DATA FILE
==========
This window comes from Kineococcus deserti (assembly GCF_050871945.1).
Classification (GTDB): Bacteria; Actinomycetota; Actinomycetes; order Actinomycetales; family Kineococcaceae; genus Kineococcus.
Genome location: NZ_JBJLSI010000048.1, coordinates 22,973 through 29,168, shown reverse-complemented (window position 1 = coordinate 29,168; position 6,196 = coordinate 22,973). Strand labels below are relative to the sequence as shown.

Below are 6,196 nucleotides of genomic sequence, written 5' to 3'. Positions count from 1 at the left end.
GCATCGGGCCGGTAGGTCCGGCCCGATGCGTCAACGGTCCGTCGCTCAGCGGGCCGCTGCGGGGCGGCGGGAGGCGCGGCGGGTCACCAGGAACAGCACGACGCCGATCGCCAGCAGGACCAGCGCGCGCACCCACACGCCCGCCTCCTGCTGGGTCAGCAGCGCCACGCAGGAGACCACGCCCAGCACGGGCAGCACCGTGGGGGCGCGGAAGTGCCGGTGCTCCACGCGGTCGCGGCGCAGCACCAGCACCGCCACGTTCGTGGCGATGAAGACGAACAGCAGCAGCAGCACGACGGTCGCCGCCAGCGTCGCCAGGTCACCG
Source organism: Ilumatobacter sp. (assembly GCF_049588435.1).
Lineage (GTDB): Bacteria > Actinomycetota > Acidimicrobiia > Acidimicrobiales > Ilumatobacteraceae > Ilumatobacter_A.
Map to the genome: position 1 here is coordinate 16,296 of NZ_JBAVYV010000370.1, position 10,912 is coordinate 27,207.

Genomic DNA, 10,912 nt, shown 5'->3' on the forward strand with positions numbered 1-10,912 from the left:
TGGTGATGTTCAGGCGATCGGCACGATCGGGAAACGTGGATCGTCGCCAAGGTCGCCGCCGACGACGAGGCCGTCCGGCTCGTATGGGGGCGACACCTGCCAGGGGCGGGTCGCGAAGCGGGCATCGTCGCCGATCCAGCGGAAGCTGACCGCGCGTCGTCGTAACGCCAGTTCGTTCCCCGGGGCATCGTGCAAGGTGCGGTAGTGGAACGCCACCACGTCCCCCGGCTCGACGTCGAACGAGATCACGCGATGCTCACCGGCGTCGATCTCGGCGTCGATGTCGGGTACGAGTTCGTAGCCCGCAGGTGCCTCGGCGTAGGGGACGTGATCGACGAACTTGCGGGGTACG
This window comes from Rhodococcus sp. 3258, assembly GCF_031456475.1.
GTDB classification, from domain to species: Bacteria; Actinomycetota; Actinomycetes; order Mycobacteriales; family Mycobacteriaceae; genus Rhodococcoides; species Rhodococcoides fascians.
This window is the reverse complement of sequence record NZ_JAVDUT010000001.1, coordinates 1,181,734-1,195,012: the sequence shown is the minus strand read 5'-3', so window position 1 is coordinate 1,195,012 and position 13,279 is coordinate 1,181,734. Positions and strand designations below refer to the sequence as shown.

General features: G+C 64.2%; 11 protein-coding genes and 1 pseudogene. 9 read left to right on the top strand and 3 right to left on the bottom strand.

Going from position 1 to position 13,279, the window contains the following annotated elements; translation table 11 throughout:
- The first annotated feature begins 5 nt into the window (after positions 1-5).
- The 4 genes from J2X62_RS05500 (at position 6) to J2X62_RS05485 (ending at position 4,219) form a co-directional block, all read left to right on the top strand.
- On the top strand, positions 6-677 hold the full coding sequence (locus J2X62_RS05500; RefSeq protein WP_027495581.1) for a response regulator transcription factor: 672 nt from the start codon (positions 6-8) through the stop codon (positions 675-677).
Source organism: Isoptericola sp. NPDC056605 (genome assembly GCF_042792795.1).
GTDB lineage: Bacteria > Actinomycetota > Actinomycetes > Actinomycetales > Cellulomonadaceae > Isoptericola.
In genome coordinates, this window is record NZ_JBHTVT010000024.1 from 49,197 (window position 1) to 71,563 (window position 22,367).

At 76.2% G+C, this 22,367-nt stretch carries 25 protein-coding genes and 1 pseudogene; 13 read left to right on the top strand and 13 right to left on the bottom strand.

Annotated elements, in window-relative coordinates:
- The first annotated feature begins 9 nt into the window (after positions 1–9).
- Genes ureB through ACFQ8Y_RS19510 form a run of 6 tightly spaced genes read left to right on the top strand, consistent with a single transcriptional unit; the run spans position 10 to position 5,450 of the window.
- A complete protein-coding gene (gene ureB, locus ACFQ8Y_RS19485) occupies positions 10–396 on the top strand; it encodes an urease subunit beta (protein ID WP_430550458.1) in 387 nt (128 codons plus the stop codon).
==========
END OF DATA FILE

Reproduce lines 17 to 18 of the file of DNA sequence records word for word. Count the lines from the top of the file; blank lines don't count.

- The 4 genes from J2X62_RS05500 (at position 6) to J2X62_RS05485 (ending at position 4,219) form a co-directional block, all read left to right on the top strand.
- On the top strand, positions 6-677 hold the full coding sequence (locus J2X62_RS05500; RefSeq protein WP_027495581.1) for a response regulator transcription factor: 672 nt from the start codon (positions 6-8) through the stop codon (positions 675-677).